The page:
Have you ever had a customer experience that makes you feel like you’ve been dropped into a black hole on Groundhog’s Day? You continue to get looped through the same menus through an interactive voice response (IVR) system and end up in the same holding pattern? The struggle was all too real for me recently as I tried to contact my Primary Care Physician’s office. This doctor’s office, with 3 doctors, is not huge, but it’s not small either – like Goldilocks prefers, its right in the middle, and just right for me.
The objective seemed simple, call the doctor’s office for a referral.
Contact Attempt #1: When I selected option four to speak with the referral team, I experienced a few seconds of ringing before I was routed to another menu that no longer offered the option for the referral team, and only listed other options that didn’t fit my need. So like any frustrated consumer, I zeroed out, and decided to wait on hold. After five minutes on hold, the IVR provided me the option to leave a voicemail that would be returned within 24 hours.
Contact Attempt #2: After four days of not receiving a call back from the doctor’s office, I decided to attempt contact again. After the same frustrating looping and IVR confusion, I was offered a voicemail option again. After 35 minutes on hold, I had to jump on a conference call, so I once again left a voicemail.
Contact Attempts #3-?: Fast forward 2 weeks, three more failed phone contact attempts, and a physical visit to the doctor’s office where I nicely insisted that I speak with the young lady that managed referrals. At week 3.5, I finally had my referral after more phone conversations and following up every day.
The Struggle Dissected
The most salient and painful aspect of this experience was the poorly executed IVR. However, this was coupled with additional factors:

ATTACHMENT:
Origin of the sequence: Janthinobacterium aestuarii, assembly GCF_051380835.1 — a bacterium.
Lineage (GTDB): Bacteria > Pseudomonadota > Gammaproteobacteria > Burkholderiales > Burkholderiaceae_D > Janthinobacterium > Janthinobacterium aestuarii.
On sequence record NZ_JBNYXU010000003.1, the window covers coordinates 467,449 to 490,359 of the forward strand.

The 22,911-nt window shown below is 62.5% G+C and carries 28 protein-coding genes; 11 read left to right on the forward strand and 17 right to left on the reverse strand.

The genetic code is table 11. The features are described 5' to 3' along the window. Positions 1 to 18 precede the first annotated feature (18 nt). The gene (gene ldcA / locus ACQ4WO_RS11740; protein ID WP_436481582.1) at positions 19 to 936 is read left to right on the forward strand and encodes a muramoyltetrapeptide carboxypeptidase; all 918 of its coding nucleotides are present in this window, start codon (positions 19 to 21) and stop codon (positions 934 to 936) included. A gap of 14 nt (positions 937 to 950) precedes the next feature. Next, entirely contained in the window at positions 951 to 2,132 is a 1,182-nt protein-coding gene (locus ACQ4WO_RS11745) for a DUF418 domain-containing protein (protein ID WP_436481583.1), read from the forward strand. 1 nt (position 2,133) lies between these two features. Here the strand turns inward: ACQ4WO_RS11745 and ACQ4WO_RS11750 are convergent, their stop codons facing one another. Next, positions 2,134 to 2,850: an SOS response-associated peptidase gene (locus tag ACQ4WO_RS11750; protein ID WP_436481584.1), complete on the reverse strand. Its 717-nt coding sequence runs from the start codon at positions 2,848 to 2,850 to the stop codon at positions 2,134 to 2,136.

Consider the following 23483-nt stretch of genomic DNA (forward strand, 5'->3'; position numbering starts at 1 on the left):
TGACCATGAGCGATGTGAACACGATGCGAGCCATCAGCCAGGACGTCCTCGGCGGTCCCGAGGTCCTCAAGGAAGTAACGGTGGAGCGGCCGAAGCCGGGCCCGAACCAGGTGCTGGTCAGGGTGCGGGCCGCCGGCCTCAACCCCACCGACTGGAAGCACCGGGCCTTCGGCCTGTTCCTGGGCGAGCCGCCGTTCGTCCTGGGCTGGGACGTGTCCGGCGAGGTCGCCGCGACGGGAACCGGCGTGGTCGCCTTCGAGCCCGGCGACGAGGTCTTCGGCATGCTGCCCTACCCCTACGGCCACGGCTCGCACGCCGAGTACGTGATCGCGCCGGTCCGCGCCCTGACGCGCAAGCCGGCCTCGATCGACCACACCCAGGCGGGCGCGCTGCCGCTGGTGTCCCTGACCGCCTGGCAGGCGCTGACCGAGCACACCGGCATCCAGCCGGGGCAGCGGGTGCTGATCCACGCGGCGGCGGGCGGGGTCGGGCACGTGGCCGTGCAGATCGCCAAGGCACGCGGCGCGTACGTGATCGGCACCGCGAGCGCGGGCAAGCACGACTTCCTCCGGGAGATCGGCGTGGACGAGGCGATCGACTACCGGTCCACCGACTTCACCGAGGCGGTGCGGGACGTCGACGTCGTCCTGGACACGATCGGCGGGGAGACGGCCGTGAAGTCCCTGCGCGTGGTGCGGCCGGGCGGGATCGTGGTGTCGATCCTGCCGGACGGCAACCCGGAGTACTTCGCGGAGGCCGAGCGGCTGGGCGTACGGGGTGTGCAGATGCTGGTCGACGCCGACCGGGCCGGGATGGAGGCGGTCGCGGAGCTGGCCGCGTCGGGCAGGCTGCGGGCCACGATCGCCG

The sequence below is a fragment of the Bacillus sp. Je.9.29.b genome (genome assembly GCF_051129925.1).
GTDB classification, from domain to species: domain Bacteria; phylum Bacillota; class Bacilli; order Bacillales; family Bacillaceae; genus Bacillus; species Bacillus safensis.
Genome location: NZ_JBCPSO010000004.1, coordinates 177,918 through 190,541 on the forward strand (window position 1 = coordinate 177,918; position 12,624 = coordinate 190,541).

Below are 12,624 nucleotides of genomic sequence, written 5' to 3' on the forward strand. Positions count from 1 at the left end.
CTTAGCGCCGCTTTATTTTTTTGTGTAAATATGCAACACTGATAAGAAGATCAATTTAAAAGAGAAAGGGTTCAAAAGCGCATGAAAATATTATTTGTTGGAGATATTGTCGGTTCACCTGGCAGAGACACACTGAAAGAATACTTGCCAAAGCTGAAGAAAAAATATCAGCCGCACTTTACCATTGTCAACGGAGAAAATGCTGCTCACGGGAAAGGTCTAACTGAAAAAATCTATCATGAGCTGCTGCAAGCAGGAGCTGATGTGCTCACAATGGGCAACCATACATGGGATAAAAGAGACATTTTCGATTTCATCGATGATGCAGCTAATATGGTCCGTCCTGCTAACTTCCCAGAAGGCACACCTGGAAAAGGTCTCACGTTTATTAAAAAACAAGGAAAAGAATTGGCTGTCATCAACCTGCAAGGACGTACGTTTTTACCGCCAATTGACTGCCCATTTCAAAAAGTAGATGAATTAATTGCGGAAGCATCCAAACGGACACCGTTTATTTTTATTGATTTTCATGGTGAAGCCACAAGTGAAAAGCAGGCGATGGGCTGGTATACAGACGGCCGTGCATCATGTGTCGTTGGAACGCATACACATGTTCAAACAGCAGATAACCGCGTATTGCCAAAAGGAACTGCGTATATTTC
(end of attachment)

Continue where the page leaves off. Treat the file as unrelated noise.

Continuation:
- They believe they are in the healthcare business, not the customer service business. When you ask a medical professional what they do, they naturally focus on the clinical component of their job function. Saving lives is a big deal! However, whether they realize it or not, they are most definitely in the customer service business as well. From bedside manner to the ease of communicating with the office, the patient experience should be viewed as customer experience. Which leads me to the next issue…
- They believe they have a captive audience. Many medical practices believe they have a captive audience of patients. However, gone are the days where patients stick with the same doctor for a lifetime. Today patients have an array of healthcare options, including urgent cares, walk-in clinics, and virtual doctor’s visits which deliver an easy and painless patient experience, and it’s easy to switch.If traditional brick-and-mortar healthcare providers do not differentiate themselves from their competition they will lose patients. With the current uncertainty in the healthcare industry it is hard enough for practices to maintain profitability – so they need to hold on to every patient they can!Practices need to dedicate time and resources to defining and delivering on a customer service experience that combines clearly defined processes, and knowledgeable, responsive, and attentive staff.
- They believe since they are “small” that they don’t need technology to support customer experience. While the practice does have an IVR, it was extremely poorly executed and delivered a frustrating experience. I was left to assume that they are using a basic, out of the box IVR that lacks the robust features and functionality readily available today. Advanced ACD and IVR products could have greatly improved my customer experience. Just a few include a virtual hold automated callback experience, voicemail routing that ensures voicemails are returned, and robust reporting on hold times, abandons, and much more to understand and improve upon the customer experience. The cloud revolution ensures that organizations can deliver great customer service regardless of size. That being said, small businesses need to adopt the appropriate technology to stay competitive in the market.
Now, I’m not sharing this experience with you to just vent and complain. That is what I pay my therapist for! Rather, I share my dismal experience with you because of the key lessons learned from the experience. Perhaps you work in a medical practice today and have never truly reflected on your patient experience before. It is never too late to make a change and embrace your role as a “health AND customer service provider” in order to heal AND delight your customers for years to come!